The linguistic niche is always very rich and wide. After all, when we refer to languages, we are also referring to different habits, slangs, cultures and ways of thinking. And it was exactly due to the plurality related to languages that the concept of transcreation emerged.
Also known as creative translation, transcreation emerged exactly to establish new parameters in translation, going beyond what we already know.
That is, transcreation does not simply translate terms, words and sentences. This type of service focuses on going beyond the direct equivalence, analyzing several important factors for a complete and efficient translation.
After all, what is transcreation and what its objective is?
Creative translation, as its name suggests, aims to think outside the box when performing a linguistic adaptation, especially in commercial and corporate environments and areas that involve marketing.
Therefore, in transcreation it is important to adapt elements that are different from usual, such as wordplay, images, ideas, idiomatic expressions and many more.
The aim of transcreation is to cause in another language the same impact created in the original language.
Differences between transcreation, translation and localization within linguistic services
Translation, localization and creative translation have specificities that set them apart.
Thus, we will discuss the main differences between these types of services, in order to better understand the concept of transcreation, as well as its practical application.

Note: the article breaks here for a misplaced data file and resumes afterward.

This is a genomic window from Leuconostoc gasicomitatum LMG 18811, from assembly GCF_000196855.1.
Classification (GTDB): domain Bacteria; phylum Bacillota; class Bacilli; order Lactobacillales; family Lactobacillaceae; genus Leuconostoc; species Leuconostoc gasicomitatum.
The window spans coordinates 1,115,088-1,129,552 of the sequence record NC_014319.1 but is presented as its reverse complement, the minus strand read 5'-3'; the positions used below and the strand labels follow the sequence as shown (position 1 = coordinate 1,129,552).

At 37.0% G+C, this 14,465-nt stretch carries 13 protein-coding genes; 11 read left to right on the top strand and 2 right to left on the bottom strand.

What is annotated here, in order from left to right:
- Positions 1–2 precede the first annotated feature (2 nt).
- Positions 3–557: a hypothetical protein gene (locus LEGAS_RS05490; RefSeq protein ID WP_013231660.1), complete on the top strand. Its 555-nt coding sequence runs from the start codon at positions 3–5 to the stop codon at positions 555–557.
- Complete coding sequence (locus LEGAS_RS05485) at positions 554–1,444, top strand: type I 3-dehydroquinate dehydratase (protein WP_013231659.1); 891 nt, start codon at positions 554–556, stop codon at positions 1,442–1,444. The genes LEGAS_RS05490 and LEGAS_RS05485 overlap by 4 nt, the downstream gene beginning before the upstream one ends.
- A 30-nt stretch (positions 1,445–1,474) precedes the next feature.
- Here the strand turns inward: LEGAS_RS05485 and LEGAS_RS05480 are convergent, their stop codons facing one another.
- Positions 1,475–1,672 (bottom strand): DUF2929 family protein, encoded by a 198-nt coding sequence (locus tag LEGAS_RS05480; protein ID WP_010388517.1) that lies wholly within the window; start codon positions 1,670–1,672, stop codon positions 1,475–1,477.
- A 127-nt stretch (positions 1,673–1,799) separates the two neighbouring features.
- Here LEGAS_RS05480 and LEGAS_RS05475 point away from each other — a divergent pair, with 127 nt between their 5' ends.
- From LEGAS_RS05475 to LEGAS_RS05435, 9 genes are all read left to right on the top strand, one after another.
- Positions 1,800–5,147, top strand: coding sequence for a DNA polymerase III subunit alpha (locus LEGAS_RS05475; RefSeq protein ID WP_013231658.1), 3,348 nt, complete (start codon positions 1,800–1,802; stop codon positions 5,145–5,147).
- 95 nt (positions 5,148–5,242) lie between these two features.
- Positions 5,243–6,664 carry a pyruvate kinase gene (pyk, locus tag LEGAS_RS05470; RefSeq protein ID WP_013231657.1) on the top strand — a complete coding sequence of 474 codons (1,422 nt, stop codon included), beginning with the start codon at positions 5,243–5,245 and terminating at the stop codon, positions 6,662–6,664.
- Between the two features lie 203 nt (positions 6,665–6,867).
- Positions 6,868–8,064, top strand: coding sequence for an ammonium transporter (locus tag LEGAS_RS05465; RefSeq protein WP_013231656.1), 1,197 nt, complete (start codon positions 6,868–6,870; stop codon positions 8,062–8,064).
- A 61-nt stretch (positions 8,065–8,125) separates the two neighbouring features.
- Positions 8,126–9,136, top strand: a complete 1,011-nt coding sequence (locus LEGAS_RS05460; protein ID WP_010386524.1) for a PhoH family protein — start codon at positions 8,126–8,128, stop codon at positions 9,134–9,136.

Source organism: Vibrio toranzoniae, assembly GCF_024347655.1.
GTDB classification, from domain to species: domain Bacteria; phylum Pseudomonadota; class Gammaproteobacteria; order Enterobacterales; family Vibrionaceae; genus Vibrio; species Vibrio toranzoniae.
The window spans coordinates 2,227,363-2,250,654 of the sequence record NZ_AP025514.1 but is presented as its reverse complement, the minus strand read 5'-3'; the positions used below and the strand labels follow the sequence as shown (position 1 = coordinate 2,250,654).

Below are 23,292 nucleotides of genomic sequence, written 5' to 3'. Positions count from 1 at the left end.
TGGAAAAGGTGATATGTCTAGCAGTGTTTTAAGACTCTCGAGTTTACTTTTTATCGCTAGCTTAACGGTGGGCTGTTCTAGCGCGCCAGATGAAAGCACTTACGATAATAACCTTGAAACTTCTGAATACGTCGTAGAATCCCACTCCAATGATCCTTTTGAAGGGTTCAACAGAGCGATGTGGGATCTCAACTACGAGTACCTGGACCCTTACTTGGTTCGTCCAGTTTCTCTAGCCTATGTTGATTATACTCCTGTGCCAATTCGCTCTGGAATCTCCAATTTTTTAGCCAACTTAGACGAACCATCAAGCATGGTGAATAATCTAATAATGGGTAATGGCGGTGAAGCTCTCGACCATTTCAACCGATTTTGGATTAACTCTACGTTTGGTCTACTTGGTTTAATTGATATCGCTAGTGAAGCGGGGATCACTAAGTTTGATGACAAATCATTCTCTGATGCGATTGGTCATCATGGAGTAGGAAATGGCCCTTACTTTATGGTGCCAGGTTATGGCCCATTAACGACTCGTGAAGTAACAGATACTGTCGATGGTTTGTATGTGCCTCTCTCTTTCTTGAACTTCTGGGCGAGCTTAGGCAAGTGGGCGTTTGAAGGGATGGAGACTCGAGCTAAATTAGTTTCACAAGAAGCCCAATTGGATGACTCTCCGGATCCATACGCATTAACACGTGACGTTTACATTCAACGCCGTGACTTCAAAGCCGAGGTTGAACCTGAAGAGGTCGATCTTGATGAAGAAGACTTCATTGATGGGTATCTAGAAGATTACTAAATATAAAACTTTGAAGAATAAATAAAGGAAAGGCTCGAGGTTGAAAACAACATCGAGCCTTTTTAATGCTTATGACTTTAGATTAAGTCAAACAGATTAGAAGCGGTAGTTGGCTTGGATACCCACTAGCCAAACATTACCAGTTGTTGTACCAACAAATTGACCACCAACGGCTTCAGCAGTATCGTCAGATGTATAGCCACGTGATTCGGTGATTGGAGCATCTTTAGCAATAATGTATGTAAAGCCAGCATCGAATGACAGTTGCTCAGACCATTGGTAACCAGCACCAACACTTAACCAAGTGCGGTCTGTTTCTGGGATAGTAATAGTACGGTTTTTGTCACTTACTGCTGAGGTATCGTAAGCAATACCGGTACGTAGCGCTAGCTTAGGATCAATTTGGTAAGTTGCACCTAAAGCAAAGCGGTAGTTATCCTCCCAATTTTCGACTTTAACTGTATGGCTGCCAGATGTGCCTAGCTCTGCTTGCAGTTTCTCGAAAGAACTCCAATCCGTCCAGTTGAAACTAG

Translation is a “simple” and objective service. That is, its function is to translate words from a language to other, without taking so much into consideration cultural and local aspects.
This type of linguistic service is very used to translate texts of the most varied types (articles, reporting, news, interviews).
However, even in simple translation it is necessary to interpret the original text, but with less profound adjustments related to the cultural aspect.
Localization is considered a deeper translation service. We may see localized content in films, series, comedy shows and books, for example.
It is possible that specific themes emerge in the original work that only the target audience in the country of origin could understand.
When the content is then taken to another country, a translation has to be made taking into consideration the cultural and linguistic context of a certain market or region.
That is, the translation with focus on localization adopts a more conceptual approach, aiming to deliver a product that is more suitable to the audience that will receive the content.
In transcreation, the aim is to translate certain content leaving semantic issues aside. There is instead the pursuit of a creative equivalence of terms and expressions.
We may say that creative translation consists of translating a message – not only a text – created in a language, in order to transport it to another language.
This type of work is very usual in the sectors of entertainment and advertising, being considered a pillar within a global marketing strategy of a brand, for example.
In order to better understand how transcreation works, let’s use a practical example.
McDonalds, the largest fast food company in the world, has the slogan i’m lovin’ it. In simple translation, that would be something as “estou adorando”. Taking into consideration cultural aspects, the translation could represent something as “gosto tanto”.
However, in Portuguese, the marketing team of the fast food network had to execute a creative translation, in order to have the same message, even if with other words. The result was the successful slogan “amo muito tudo isso” (I love all this very much).
Therefore, we may say that transcreation preserves the intention and the tone of the text.
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